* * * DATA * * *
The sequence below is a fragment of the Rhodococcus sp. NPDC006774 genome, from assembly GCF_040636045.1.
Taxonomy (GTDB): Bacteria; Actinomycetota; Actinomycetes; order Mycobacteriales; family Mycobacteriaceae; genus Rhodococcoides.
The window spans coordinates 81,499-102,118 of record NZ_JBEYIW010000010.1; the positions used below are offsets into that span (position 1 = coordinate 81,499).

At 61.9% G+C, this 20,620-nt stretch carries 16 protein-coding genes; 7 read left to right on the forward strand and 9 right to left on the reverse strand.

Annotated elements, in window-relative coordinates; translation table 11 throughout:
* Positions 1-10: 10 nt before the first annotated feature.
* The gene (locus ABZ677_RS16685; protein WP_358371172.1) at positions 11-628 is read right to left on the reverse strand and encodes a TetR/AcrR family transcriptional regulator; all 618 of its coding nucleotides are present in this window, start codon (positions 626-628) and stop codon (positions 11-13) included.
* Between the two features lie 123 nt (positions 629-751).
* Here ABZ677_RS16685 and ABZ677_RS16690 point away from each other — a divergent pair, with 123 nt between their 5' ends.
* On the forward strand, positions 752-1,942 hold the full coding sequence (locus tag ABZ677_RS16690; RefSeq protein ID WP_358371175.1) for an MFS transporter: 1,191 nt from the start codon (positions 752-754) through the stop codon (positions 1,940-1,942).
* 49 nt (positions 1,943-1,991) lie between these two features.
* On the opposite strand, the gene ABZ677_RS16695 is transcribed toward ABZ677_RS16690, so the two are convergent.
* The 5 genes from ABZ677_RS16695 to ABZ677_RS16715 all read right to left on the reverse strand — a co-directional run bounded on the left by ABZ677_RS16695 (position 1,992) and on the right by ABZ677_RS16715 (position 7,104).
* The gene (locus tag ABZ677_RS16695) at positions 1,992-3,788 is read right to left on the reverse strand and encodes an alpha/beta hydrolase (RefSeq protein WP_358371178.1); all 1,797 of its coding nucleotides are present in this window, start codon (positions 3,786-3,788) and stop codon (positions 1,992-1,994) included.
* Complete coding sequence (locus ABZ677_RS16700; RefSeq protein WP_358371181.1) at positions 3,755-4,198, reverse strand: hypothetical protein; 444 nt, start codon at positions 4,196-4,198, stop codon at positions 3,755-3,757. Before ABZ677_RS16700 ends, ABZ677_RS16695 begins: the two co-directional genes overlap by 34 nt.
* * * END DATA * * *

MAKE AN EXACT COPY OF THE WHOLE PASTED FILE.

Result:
The sequence below is a fragment of the Rhodococcus sp. NPDC006774 genome, from assembly GCF_040636045.1.
Taxonomy (GTDB): Bacteria; Actinomycetota; Actinomycetes; order Mycobacteriales; family Mycobacteriaceae; genus Rhodococcoides.
The window spans coordinates 81,499-102,118 of record NZ_JBEYIW010000010.1; the positions used below are offsets into that span (position 1 = coordinate 81,499).

At 61.9% G+C, this 20,620-nt stretch carries 16 protein-coding genes; 7 read left to right on the forward strand and 9 right to left on the reverse strand.

Annotated elements, in window-relative coordinates; translation table 11 throughout:
* Positions 1-10: 10 nt before the first annotated feature.
* The gene (locus ABZ677_RS16685; protein WP_358371172.1) at positions 11-628 is read right to left on the reverse strand and encodes a TetR/AcrR family transcriptional regulator; all 618 of its coding nucleotides are present in this window, start codon (positions 626-628) and stop codon (positions 11-13) included.
* Between the two features lie 123 nt (positions 629-751).
* Here ABZ677_RS16685 and ABZ677_RS16690 point away from each other — a divergent pair, with 123 nt between their 5' ends.
* On the forward strand, positions 752-1,942 hold the full coding sequence (locus tag ABZ677_RS16690; RefSeq protein ID WP_358371175.1) for an MFS transporter: 1,191 nt from the start codon (positions 752-754) through the stop codon (positions 1,940-1,942).
* 49 nt (positions 1,943-1,991) lie between these two features.
* On the opposite strand, the gene ABZ677_RS16695 is transcribed toward ABZ677_RS16690, so the two are convergent.
* The 5 genes from ABZ677_RS16695 to ABZ677_RS16715 all read right to left on the reverse strand — a co-directional run bounded on the left by ABZ677_RS16695 (position 1,992) and on the right by ABZ677_RS16715 (position 7,104).
* The gene (locus tag ABZ677_RS16695) at positions 1,992-3,788 is read right to left on the reverse strand and encodes an alpha/beta hydrolase (RefSeq protein WP_358371178.1); all 1,797 of its coding nucleotides are present in this window, start codon (positions 3,786-3,788) and stop codon (positions 1,992-1,994) included.
* Complete coding sequence (locus ABZ677_RS16700; RefSeq protein WP_358371181.1) at positions 3,755-4,198, reverse strand: hypothetical protein; 444 nt, start codon at positions 4,196-4,198, stop codon at positions 3,755-3,757. Before ABZ677_RS16700 ends, ABZ677_RS16695 begins: the two co-directional genes overlap by 34 nt.